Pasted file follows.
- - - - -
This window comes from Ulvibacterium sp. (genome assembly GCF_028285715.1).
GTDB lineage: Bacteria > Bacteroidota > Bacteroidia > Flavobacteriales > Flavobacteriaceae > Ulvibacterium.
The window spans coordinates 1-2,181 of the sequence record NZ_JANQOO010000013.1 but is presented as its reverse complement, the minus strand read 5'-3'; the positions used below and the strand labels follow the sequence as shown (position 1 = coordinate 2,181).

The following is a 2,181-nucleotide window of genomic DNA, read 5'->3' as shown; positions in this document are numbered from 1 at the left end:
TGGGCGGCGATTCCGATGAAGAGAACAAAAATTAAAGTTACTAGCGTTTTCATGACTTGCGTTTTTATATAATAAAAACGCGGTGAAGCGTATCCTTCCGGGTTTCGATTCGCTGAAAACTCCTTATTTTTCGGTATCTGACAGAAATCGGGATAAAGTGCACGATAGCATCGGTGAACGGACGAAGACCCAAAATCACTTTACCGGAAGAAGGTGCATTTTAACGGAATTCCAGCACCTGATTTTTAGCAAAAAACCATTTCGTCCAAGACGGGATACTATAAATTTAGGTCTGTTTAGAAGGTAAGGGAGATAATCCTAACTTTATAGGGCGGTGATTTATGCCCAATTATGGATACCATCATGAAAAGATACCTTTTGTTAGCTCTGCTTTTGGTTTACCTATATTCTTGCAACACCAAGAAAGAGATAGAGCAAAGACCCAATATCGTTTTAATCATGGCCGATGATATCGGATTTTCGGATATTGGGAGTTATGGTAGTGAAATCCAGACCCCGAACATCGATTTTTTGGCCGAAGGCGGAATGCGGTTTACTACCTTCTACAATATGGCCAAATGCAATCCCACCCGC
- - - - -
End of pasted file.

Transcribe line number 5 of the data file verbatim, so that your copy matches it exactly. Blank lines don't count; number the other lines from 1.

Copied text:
TGGGCGGCGATTCCGATGAAGAGAACAAAAATTAAAGTTACTAGCGTTTTCATGACTTGCGTTTTTATATAATAAAAACGCGGTGAAGCGTATCCTTCCGGGTTTCGATTCGCTGAAAACTCCTTATTTTTCGGTATCTGACAGAAATCGGGATAAAGTGCACGATAGCATCGGTGAACGGACGAAGACCCAAAATCACTTTACCGGAAGAAGGTGCATTTTAACGGAATTCCAGCACCTGATTTTTAGCAAAAAACCATTTCGTCCAAGACGGGATACTATAAATTTAGGTCTGTTTAGAAGGTAAGGGAGATAATCCTAACTTTATAGGGCGGTGATTTATGCCCAATTATGGATACCATCATGAAAAGATACCTTTTGTTAGCTCTGCTTTTGGTTTACCTATATTCTTGCAACACCAAGAAAGAGATAGAGCAAAGACCCAATATCGTTTTAATCATGGCCGATGATATCGGATTTTCGGATATTGGGAGTTATGGTAGTGAAATCCAGACCCCGAACATCGATTTTTTGGCCGAAGGCGGAATGCGGTTTACTACCTTCTACAATATGGCCAAATGCAATCCCACCCGC